"This volume is a collection of 14 previously published papers, chronicling a modern position on object relations theory in its clinical rather than theoretical aspects. The editor, along with a number of contributors, including Glen O. Gabbard and Thomas Ogden, are members of a group of brilliant young American psychoanalysts who are forging ...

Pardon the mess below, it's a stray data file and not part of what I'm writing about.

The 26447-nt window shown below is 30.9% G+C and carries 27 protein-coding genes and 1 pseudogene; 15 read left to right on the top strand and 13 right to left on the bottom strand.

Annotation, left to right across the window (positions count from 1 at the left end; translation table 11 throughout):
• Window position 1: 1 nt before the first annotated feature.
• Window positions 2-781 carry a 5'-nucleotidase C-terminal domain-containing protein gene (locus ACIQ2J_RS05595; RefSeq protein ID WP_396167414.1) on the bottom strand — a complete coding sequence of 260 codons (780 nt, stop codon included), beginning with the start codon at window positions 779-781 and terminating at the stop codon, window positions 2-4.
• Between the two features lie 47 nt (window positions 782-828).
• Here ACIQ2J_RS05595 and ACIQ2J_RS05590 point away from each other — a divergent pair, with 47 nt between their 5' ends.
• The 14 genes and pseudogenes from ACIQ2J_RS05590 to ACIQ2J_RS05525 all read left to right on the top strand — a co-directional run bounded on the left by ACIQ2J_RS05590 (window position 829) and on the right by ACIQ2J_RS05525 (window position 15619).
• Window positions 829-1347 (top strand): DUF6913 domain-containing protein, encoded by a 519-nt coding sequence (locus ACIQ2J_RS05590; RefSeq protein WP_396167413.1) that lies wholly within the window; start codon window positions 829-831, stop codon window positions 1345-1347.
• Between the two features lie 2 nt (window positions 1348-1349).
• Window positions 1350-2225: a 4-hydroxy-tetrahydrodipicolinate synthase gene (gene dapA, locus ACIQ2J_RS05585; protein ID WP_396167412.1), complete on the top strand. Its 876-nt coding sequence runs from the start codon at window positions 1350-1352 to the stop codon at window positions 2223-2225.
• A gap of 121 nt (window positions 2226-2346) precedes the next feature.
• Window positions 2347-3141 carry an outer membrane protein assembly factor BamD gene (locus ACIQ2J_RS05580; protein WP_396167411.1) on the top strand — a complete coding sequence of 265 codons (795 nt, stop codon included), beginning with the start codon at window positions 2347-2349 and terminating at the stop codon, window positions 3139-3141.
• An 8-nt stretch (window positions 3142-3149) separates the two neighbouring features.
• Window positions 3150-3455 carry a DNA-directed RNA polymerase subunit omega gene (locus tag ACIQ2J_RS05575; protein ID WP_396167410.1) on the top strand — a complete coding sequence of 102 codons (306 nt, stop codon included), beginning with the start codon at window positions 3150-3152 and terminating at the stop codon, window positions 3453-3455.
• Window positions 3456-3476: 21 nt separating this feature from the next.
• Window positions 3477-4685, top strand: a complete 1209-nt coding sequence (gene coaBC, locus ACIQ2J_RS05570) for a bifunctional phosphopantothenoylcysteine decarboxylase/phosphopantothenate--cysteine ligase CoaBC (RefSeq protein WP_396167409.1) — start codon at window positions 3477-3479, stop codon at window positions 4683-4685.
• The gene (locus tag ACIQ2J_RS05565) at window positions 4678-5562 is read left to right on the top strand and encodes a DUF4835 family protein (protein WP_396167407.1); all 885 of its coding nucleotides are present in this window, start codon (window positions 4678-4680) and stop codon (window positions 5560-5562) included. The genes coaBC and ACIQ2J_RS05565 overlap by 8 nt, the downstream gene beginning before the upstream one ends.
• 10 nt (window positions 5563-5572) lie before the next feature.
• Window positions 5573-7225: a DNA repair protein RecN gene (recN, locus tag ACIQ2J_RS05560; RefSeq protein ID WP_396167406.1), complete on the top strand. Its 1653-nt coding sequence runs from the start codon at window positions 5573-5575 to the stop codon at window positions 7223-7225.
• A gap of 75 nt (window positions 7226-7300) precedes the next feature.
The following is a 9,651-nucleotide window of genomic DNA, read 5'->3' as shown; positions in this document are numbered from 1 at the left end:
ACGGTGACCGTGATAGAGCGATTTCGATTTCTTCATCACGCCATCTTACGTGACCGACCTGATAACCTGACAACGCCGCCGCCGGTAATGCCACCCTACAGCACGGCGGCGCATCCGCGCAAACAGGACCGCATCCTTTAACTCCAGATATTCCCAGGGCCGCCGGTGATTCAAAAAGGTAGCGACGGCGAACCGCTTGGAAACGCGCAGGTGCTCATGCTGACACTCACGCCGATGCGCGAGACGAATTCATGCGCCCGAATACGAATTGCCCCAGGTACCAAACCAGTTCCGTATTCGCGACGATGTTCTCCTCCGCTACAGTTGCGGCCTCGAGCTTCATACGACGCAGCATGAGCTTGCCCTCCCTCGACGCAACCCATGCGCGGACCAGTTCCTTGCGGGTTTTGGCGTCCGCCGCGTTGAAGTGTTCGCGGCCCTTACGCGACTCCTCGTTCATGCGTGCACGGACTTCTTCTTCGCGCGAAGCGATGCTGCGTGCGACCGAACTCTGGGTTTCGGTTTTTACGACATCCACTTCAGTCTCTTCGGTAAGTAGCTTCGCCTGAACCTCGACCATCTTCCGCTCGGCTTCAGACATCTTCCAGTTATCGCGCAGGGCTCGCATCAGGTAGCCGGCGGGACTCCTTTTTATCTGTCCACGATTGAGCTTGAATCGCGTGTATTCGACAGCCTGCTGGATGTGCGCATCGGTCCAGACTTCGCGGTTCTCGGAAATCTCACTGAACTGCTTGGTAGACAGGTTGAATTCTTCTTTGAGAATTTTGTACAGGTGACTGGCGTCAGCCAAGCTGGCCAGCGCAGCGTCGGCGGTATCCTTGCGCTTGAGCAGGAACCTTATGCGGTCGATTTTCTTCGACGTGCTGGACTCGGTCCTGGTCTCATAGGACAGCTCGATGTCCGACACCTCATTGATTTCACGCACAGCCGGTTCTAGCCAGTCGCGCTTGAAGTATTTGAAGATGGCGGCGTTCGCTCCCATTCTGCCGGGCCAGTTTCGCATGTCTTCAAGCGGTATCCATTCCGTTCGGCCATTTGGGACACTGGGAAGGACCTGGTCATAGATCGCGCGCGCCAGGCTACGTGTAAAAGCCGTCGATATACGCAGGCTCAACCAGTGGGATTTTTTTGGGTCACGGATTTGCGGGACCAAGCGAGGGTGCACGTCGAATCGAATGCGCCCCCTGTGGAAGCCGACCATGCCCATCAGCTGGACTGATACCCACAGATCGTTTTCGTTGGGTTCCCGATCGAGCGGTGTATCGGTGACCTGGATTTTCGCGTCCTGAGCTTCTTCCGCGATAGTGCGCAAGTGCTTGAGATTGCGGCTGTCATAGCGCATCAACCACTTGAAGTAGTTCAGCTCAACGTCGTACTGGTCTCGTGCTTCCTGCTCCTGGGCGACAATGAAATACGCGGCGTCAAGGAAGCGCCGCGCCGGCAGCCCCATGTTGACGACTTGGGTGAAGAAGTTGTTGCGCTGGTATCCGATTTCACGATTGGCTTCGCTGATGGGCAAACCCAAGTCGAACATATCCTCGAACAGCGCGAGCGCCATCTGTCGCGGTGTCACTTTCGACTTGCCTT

"This volume is a collection of 14 previously published papers, chronicling a modern position on object relations theory in its clinical rather than theoretical aspects. The editor, along with a number of contributors, including Glen O. Gabbard and Thomas Ogden, are members of a group of brilliant young American psychoanalysts who are forging aggressively into fields initially explored by the British psychoanalytic adherents. Hamilton, formerly a Menninger Foundation staff member, has moved to Oregon, where he is taking a vigorous role in the education of psychoanalysts. The papers in the volume are in the main well known and written by authoritative clinicians. Hamilton's editing is excellent; he provides a useful brief rationale for each paper. After a brilliant dissertation on the whole field of object relations theory, the book's three sections cover the differences among theories and therapists and their techniques; the relationship between therapist and patient; and clinical accounts of work with severely disturbed patients. Hamilton clearly is committed to the object relations approach and takes pains to delineate how it varies from traditional ego-psychological, drive-defense approaches. He has published on this subject in the past and uses literary metaphors and intense and passionate language to convey how important he considers this particular branch of psychoanalysis to be and how different it is from the American and Freudian schools. He points out that the parallel development between object relations theory and ego psychology in the British Psycho-Analytical Institute came from the treatment of patients more disturbed than those their American counterparts were seeing, people whose primary issues had to do with difficulties in establishing, internalizing and externalizing relationships, who had problems with reciprocity and mutuality. This book will have wide usefulness both to busy clinicians and to academically oriented psychotherapists who want a collection of papers for teaching purpose
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